Some of the most heartwarming stories are those where animals came to the aid of their fellow human beings and saving their lives. We are finding more and more that animals are a lot more intelligent than we ever gave them credit, and not just domesticated animals such as dogs and cats.
There’s the story of a potbellied pig that ran out to the street to get help after his own collapsed in the house from a heart attack. The little goat who slept by her owner for five days after he collapsed in a pile of manure on a cold wintry night. The Beluga whale that saved a diver who had found she could not move her legs, so the whale gently took a leg in her mouth and swam to the surface so that the diver could get air. The parrot who started screaming and making a wild commotion while screaming “Mama baby!” over and over until the babysitter came back into the room to find the two year old child not breathing. The silverback gorilla that protected a young boy who accidentally fell into the gorilla pen, kept him safe from the other gorillas, comforted the boy, and then led the other gorillas away so that the humans could get the boy out of the pen. The cow that swam to his elder owner during a tsunami to help keep her alive until they could reach dry ground. An elephant that put a four year old girl onto his back and ran for higher ground also during a tsunami. The dog who kept a toddler afloat in a swimming pool by holding the boy’s head out of the water after he had fallen in.
Story after story is told of animals from all species coming to the aid of their fellow humans. I can’t help but shed tears whenever I read of these stories. Animals help so unselfishly and asking nothing in return.
Many dogs are being used to alert their owners of health issues before they occur such as seizures, stroke, heart attack, diabetic complications and anxiety or panic attacks. There’s the story of the cat that lived in a nursing home and would constantly stay by the side of a resident to alert staff that the person was getting ready to make their transition.
Personally, I believe that animals are just like we humans only in different form. They have feelings and express emotions. They feel pain, loneliness, and heartache. There was a great movie released in 1995 called “Powder” about an albino boy with incredible intellect, telepathy, and paranormal powers. He ends up as a ward of the state and lived in a boy’s home. The deputy sheriff took the boys on a hunting trip and upon hearing a gunshot, Powder runs to the scene where he sees that the deputy shot a beautiful doe. Frantic, he grabs the deputy’s hand and puts it on the dying doe’s stomach. To the deputy’s horror, he suddenly feels everything the doe was feeling… pain, fear, and death. It traumatized him so much that he put up his guns and vowed that he would never kill another living thing ever again. I bawl like a baby every time I see this scene in the movie.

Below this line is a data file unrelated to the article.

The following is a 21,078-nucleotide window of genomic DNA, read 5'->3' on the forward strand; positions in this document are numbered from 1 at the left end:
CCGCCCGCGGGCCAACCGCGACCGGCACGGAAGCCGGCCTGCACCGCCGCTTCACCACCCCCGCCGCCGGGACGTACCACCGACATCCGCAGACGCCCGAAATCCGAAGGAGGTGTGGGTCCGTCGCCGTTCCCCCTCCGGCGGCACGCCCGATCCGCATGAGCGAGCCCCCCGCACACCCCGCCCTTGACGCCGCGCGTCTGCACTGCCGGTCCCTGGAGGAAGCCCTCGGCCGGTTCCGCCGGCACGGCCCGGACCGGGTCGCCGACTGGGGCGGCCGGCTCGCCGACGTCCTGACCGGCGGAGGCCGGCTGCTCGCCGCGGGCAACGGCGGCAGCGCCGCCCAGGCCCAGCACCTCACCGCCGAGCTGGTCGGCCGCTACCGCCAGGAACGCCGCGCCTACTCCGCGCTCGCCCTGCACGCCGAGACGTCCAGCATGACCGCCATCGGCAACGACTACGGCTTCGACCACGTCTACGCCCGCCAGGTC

Those reading the pet section more than likely are great animal lovers. For many of us, our pets are our children just as much as anyone’s human children are to them. I love animals so much that I could no longer justify eating them; therefore, I became a vegetarian about thirty years ago and haven’t looked back. I also personally believe that animals have souls, and for those of us who are very connected to animals, we see it in their eyes. We feel that soul connection.
I will leave you with a few of my favorite animal quotes… Saint Francis of Assisi said, “If you have men who will exclude any of God's creatures from the shelter of compassion and pity, you will have men who will deal likewise with their fellow men.” Gandhi said, “The greatness of a nation and its moral progress can be judged by the way its animals are treated.” And Einstein said, “Our task must be to free ourselves by widening our circle of compassion to embrace all living creatures and the whole of nature and its beauty.”